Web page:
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2 Feb 2019

Esha Chhabra, Wired

The WWF backs blockchain to unpick messy food supply chains

31 January 2019

...[T]he World Wildlife Fund (WWF) has put its considerable weight behind a blockchain-based platform, called OpenSC....

The app uses QR codes to help people learn more about where food comes from, when, how it was produced, and how it travelled along the supply chain. ..."We will have a whole new level of transparency about whether the food we eat is contributing to environmental degradation of habitats and species, as well as social injustice and human rights issues such as slavery," says Dermot O'Gorman, WWF-Australia's CEO.

...Paul Hunyor, who runs BCGDV’s Asia operations, says that the vast majority of such initiatives have been left in the pilot stage, failing to scale. “Traceability is the biggest trend in global retail, supply chain operations, and conservation right now,” he says. “These innovations have the potential to be good for the planet and humanity, but also good for business, and therefore to produce healthy financial returns for investors.”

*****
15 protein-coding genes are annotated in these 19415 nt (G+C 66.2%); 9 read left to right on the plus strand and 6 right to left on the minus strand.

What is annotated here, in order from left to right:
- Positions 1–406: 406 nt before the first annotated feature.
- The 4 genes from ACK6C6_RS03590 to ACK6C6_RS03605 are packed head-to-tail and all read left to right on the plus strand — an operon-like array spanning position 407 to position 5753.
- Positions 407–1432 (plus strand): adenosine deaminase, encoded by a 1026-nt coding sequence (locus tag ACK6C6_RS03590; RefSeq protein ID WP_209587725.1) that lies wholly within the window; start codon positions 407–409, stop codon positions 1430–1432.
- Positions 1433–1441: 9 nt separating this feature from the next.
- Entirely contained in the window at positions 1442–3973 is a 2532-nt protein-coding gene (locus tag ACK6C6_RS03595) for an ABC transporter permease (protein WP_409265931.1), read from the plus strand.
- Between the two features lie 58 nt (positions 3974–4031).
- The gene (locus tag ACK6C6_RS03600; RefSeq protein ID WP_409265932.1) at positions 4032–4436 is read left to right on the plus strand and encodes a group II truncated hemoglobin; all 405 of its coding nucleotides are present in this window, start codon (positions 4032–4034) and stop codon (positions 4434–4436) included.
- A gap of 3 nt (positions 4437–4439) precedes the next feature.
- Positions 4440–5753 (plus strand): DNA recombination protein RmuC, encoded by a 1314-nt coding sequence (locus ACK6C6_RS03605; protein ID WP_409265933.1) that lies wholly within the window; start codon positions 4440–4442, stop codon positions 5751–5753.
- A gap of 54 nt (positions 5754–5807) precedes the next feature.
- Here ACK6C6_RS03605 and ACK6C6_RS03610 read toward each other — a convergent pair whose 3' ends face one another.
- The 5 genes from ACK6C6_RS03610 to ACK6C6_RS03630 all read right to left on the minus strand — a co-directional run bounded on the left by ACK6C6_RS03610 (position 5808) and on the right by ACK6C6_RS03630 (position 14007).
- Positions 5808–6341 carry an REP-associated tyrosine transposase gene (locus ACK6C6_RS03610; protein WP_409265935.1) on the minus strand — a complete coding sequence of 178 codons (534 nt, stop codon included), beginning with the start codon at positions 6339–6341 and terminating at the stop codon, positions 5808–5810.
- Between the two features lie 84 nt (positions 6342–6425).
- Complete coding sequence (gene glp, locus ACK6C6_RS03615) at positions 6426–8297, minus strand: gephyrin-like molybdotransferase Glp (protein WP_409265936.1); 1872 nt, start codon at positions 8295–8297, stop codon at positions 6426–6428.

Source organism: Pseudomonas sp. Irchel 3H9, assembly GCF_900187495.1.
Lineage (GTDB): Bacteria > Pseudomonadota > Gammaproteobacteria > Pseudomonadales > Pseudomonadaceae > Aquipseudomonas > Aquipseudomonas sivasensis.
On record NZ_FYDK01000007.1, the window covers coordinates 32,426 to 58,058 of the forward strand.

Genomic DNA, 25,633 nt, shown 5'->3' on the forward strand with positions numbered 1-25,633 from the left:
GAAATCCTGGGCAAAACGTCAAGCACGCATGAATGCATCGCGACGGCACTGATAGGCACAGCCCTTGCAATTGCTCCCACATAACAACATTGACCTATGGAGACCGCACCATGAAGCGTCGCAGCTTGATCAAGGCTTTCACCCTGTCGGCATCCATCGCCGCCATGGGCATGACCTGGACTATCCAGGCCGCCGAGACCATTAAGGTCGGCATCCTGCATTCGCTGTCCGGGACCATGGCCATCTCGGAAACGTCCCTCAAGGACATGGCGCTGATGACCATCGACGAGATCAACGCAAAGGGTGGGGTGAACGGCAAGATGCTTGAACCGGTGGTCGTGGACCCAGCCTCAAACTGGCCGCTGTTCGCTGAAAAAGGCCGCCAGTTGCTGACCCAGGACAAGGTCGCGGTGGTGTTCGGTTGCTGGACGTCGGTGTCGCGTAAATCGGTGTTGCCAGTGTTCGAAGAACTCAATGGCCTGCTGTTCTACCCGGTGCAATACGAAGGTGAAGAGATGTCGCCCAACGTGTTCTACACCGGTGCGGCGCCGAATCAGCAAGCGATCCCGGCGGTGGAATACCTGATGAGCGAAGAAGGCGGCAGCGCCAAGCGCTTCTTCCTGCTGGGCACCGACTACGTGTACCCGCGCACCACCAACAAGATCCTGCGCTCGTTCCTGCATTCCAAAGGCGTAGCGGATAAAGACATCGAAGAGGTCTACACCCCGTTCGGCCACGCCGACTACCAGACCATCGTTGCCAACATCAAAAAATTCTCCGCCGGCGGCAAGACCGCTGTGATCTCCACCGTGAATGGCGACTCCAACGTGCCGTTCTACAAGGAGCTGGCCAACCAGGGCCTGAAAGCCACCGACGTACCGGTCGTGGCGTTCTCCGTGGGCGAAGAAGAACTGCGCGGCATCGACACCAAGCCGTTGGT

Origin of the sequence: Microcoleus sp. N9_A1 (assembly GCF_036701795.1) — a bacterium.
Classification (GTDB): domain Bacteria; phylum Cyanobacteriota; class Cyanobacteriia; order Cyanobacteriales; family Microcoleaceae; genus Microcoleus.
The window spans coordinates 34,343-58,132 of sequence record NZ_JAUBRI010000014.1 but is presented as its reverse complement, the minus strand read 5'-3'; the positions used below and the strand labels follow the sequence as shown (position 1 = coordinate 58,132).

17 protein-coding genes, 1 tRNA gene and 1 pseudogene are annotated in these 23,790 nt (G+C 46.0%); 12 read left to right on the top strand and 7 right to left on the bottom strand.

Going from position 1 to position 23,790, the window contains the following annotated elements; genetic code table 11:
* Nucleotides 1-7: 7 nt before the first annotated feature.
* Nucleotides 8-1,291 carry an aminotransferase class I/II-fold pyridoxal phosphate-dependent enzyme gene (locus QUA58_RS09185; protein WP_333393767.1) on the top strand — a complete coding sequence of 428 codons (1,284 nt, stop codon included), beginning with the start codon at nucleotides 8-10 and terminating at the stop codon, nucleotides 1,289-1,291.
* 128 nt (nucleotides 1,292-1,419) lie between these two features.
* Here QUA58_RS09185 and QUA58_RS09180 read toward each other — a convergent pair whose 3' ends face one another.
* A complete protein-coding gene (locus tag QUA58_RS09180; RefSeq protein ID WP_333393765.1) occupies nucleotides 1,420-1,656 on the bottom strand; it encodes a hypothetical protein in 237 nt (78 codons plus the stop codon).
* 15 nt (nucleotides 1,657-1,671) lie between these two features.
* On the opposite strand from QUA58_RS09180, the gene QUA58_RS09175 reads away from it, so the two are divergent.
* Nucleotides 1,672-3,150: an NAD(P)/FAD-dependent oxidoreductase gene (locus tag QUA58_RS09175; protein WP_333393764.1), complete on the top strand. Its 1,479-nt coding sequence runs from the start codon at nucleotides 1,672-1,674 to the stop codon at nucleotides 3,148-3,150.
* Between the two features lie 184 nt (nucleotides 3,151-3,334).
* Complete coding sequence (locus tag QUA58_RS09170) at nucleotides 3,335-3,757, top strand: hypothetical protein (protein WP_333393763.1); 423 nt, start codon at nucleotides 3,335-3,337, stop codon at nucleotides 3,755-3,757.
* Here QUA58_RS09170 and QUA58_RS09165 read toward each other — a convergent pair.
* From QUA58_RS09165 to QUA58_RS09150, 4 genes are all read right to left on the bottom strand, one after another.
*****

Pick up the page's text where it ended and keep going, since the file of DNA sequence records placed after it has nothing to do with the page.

...By partnering with the WWF, OpenSC wants to tackle supply chains that have historically involved dubious activities, over-extraction or neglected labor standards.

..."We see a great degree of potential for blockchain applications which drive impact on human rights and conservation outcomes," Hunyor says.

Fishing...has its own challenges. Illegal, unreported, and under-regulated fishing costs the global economy up to $23 billion annually and adds up to 20 per cent of the global seafood catch. These illegal ships are hard to track, operating in protected zones on unregistered vessels....OpenSC could verify if a vessel was fishing in a protected area by looking at its GPS locations, coordinated with protected zones, the vessel's speed, sea depth, and weather depth...

[Companies also mentioned in the report are Walmart, IBM, Austral Fisheries, Woolworths, Singapore Airlines, and Konrad Brits]